But not only the canals that historical part of  Venice is made of. One of the main artery of the touristic mecca was Via Nuova, wide enough to fit even a car or two passing by, and with its colorful old buildings and shops, shops, shops:
Venice Italy trip
After three wonderful days in Venice, visiting museums such Palazzo Ducale, Biblioteca Nazionale, Modern and Ancient Art exhibitions at San Marco Piazza, Accademia and many gorgeous churches and cathedrals, we had to prepare to leave for a new endeavors that were planned on our Italy tour. 
Sitting in the lobby of the hotel Europa & Regina and waiting for the water ride to the train station, I had a few minutes to sketch my last Venetian interior:
Armchair Table Room

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In Every Piece Of My Art There Is A Piece Of My Heart And A Sparkle Of My Soul

Amsterdam, Holland – Travel With Me – Sketchbook Project

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When I am going to Holland I will definitely start with its Capital Amsterdam. Being built in early 13th century by 17th century this city became a center of world economy. The rise of merchandise, political stability, and economical success gave opportunity to a lot of artist to thrive and polish their skills. The Dutch paintings, specifically Dutch Still Life, a my favorite of that time of the world history of art. I am hoping to visit as many museums as I can to see the original still lives by many favorite artists (just name a few: Jan Brueghel the Elder , Osias Beert,Osias Beert, Clara Peeters, Jan Davidsz de Heem).

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The sketch is showing one of the historical places of Amsterdam, the church of Sint-Nicolaaskerk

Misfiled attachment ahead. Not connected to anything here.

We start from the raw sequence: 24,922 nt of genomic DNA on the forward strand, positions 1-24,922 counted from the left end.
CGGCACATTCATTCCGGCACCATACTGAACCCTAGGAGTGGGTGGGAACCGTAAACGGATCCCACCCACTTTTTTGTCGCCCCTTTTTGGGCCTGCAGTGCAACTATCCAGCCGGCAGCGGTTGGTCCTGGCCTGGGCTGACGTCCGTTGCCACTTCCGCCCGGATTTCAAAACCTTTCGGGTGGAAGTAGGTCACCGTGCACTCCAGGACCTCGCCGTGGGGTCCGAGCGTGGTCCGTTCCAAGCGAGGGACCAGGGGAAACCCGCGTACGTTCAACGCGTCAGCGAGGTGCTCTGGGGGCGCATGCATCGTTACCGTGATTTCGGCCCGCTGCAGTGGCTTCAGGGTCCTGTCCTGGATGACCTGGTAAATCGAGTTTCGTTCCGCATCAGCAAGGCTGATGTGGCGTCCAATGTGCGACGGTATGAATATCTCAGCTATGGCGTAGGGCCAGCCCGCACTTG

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4″x 6″ Watercolor Sketch on 90lb Cold Pressed paper

In Every Piece Of My Art
There Is A Piece Of My Heart And A Sparkle Of My Soul

Karnak Temple, Luxor, Egypt – Travel With Me – Sketchbook Project

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I went to Egypt with my son and my mom back in 1998. My son was only 9 years old and when we went to visit Karnak Temple and all adults were ah-&-oh looking at this thousands-years old wonder, my son decided to play Peek-a-boo with his Grandma. I found it funny how kids don’t really care about the history, they always find something to have fun with. My mom on another hand was so excited that she, the engineer with 20 years career behind her shoulders, wrote a long poem about that day. I found gorgeous panorama where you can feel your are right there and feel yourself so small and young compare to the history. Here it is, courtesy of http://www.panoramas.dk/fullscreen7/f22-karnak-egypt.html
And here are some interesting facts about Karnak Temple:

The major difference between the Karnak Temple and many of the other sites in Egypt is how long the temple took to develop, as well as how long it was used. The construction of the temple started during the 16th century B.C. About 30 pharaohs gave a contribution to the buildings, which enabled it to reach a diversity, complexity, and size that isn’t seen anywhere else in the world. There aren’t many unique individual features of Karnak, but the number and size of the features is amazing.( from (http://famouswonders.com))
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4″x6″ Watercolor Sketch on 90lb Cold Pressed Paper